WASHINGTON — BY strongly backing Boris Yeltsin in the ongoing struggle for Russian power, the Clinton administration is gambling on a gambler.
Mr. Yeltsin is betting that by stepping outside the bounds of the Soviet-era constitution he can skirt parliamentary foes and push Russia into a new era. US officials, meanwhile, are wagering that the Russian president will remain the reformer he says he is, and will continue to push for democracy and free markets.
In his phone conversation with Yeltsin on Tuesday, President Clinton pressed for assurances that Russia would not slide back into autocracy. Twice Yeltsin responded that through his suspension of parliament and call for December elections ``the pace of reform will increase,'' says a senior United States official who recounted the conversation to reporters.
Yet the US government and the rest of Washington was taken aback by Yeltsin's actions and remains uneasy about his methods. The roots of Russian democracy are shallow and Yeltsin's actions appeared extra-legal, however obstructionist his foes.
Given past backing for Yeltsin and the nature of the opposition, there was probably little else the Clinton administration could do but throw its chips on the Russian president. ``That doesn't mean we should take our hands off our noses,'' says Marshall Goldman, a professor at the Harvard Russian Research Center in Cambridge, Mass.
The reaction of Western allies to the crisis in Russia largely mirrored that of the US. Germany, Britain, Italy, and France issued statements of strong support. Some nations offered words of encouragement but also voiced reservations. ``Abolishing political institutions, even flawed political institutions, in a country with so short a tradition of democracy is fraught with danger,'' said New Zealand Foreign Minister Don McKinnon.
THERE is now little doubt that the Clinton administration is clinging as tightly to Yeltsin as the Bush White House did to his predecessor, Mikhail Gorbachev. Mr.Goldman, for one, thinks this embrace of personalities is dangerous. It leaves the US less room for maneuver if the personalities change.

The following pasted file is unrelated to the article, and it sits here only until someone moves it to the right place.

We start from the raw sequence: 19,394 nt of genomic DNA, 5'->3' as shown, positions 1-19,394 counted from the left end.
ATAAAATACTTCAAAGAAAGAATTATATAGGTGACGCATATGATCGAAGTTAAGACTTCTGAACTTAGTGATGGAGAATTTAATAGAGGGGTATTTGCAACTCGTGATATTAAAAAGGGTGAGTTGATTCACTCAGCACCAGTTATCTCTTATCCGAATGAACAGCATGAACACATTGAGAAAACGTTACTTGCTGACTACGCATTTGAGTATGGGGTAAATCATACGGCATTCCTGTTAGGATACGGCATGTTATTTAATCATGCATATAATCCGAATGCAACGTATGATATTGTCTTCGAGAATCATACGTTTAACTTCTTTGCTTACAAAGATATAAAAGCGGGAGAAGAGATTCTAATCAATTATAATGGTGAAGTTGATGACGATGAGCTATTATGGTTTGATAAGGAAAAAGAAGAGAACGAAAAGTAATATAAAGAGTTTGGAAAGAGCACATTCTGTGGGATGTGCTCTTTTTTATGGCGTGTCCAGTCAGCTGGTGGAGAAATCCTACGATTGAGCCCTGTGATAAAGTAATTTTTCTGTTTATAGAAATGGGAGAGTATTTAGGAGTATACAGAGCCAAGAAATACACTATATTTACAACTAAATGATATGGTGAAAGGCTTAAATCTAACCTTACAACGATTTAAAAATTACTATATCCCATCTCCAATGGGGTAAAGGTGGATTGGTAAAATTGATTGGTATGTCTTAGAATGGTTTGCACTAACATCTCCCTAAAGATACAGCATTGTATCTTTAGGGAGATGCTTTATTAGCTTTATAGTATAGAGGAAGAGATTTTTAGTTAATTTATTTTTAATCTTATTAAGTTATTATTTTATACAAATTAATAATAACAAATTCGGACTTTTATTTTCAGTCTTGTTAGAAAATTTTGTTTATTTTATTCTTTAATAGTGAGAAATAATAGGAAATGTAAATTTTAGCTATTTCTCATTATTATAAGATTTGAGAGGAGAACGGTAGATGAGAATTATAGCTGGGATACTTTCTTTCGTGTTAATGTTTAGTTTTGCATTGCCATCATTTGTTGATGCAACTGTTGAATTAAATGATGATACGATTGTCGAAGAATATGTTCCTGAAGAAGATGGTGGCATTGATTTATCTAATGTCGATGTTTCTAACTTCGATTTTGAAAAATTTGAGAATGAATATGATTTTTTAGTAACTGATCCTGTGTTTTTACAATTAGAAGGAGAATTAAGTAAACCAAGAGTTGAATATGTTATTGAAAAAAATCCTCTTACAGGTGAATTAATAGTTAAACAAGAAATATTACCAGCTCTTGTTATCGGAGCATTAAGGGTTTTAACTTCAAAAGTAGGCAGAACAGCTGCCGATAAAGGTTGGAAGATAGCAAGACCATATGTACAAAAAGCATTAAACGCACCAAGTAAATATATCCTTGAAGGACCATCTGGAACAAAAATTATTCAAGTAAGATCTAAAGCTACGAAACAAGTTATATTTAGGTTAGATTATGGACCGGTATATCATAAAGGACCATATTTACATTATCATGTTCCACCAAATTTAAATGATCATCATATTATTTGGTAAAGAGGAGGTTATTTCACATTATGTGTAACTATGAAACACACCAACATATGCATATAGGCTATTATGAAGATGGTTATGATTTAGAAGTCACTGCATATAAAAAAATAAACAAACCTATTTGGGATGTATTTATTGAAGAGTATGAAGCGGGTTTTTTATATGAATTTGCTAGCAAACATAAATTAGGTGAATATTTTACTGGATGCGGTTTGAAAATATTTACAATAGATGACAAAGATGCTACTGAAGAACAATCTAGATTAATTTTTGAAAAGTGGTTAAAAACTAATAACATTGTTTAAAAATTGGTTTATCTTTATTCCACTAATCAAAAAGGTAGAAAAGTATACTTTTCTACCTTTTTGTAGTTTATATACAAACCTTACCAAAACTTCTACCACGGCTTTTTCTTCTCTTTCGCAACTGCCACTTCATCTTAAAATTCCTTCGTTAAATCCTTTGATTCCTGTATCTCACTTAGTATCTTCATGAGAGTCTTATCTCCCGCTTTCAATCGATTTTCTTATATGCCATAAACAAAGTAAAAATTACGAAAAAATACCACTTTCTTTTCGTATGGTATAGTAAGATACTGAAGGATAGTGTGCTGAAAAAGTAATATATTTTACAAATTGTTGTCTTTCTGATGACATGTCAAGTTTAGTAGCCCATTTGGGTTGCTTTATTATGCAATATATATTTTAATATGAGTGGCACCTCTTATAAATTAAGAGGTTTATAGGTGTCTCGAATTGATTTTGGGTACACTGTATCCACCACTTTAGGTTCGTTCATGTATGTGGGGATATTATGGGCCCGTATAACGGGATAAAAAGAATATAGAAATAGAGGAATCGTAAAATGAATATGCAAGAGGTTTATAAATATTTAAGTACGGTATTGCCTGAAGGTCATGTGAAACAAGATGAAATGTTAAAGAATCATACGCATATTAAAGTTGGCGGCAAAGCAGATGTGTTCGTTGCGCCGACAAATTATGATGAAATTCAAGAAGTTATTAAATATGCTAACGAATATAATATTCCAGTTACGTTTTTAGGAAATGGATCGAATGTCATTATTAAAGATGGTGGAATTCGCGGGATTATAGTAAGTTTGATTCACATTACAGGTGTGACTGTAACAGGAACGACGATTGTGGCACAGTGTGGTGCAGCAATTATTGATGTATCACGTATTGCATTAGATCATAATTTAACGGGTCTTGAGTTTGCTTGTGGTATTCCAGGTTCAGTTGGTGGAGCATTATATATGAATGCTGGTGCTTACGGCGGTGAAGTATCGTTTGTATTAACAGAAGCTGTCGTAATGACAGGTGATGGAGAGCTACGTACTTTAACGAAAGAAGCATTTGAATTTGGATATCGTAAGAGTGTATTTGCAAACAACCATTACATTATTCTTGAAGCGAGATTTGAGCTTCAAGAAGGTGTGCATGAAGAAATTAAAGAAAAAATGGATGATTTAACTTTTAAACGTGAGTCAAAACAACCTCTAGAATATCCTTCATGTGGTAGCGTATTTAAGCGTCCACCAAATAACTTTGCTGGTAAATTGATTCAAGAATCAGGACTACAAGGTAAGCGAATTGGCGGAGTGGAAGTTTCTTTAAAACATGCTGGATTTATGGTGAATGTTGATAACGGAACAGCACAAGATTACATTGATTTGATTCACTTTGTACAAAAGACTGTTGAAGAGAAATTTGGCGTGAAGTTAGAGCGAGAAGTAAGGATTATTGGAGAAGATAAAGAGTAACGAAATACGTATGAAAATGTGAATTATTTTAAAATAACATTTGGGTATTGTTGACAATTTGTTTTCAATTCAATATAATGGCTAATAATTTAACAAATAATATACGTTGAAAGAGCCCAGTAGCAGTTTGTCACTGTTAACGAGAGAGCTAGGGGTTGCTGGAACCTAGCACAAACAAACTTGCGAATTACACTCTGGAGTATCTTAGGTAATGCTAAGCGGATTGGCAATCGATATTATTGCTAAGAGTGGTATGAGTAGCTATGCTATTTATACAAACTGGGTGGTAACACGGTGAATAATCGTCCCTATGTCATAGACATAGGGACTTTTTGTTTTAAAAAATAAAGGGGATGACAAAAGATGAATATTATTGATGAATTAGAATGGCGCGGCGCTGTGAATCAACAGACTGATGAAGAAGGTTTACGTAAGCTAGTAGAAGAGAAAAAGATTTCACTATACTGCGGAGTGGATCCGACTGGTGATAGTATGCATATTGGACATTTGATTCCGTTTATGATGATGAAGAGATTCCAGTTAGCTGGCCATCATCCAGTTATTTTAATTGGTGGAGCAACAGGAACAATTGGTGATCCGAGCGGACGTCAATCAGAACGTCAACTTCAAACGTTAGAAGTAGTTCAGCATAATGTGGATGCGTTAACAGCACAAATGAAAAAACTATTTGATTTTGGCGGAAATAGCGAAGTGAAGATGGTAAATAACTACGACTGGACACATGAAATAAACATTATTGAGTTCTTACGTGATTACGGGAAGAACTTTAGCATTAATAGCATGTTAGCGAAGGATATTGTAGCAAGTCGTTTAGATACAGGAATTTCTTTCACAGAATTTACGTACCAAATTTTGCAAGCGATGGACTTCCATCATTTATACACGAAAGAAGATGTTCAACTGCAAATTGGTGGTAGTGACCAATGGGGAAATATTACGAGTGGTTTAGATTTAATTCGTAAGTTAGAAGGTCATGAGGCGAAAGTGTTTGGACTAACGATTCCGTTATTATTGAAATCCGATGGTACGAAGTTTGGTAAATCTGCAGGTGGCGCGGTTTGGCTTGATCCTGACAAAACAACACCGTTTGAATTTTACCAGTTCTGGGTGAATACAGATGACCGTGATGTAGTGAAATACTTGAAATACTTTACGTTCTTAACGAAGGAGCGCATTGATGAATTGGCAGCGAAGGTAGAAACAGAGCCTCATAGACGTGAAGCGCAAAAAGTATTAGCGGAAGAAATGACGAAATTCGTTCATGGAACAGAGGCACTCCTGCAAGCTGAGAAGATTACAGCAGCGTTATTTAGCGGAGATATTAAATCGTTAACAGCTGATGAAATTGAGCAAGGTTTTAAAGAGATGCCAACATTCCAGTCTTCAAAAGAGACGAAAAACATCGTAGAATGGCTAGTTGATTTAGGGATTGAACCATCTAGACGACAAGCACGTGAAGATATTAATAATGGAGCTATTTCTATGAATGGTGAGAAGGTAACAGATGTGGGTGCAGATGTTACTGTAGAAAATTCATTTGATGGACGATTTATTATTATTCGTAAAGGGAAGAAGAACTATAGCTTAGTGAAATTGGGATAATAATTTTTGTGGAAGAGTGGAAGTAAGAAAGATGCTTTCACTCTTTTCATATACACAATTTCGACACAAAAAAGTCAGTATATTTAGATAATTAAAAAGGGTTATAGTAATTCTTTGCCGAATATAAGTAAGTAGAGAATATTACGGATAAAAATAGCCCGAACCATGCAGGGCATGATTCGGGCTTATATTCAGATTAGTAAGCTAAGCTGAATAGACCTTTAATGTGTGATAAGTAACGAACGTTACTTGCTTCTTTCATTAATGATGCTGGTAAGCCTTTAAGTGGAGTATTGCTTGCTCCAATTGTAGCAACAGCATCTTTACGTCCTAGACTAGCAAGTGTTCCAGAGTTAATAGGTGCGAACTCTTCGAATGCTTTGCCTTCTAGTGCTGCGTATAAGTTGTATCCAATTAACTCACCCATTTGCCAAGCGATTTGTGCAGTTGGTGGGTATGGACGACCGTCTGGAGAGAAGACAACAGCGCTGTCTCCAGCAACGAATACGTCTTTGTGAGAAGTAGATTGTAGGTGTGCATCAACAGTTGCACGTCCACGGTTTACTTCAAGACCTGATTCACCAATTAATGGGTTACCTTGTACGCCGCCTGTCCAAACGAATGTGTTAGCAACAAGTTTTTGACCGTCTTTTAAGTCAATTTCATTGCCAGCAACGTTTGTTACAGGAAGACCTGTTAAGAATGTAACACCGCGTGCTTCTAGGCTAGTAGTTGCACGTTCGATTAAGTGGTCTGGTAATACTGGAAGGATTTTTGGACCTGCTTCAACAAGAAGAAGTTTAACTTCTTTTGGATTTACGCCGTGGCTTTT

Ilya Konstantinov, leader of the hard-line National Salvation Front, agrees. ``President Clinton made a mistake yesterday,'' he says. ``He should not have supported anticonstitutional actions, whatever good motives stand behind it.''
State Department officials retort that Yeltsin is the only real symbol of popular will in Russia, having won a free election. The parliament and constitution, by contrast, are holdovers from the days of communist rule. They have been actively blocking Yeltsin's attempts to transform Russia. Yeltsin has tried all summer to find less-drastic means of dealing with the gridlock crisis.
The obstructions are there. ``How do you jump over them?'' asks a US official.
Yeltsin's actions come at a particularly sensitive moment for US policy toward the ex-Soviet Union. The Senate is due to vote this week on the Clinton administration's $2.5 billion aid request for Russia and the other former Soviet republics. Some senators have been grumbling about the size of the request in light of US domestic needs.
Sen. Patrick Leahy (D) of Vermont, a key Senate appropriator who has been critical of the request in the past, says that the vote should go forward. ``We'd be better off getting it passed and at least having the possibility'' of aid, he said on Tuesday.
Strobe Talbott, State Department special adviser on the former Soviet Union, echoed that assessment in congressional testimony just hours before news of Yeltsin's suppression of parliament became public. The pace of privatization in the economy remains strong despite political chaos and the weakness of the ruble, Mr. Talbott said.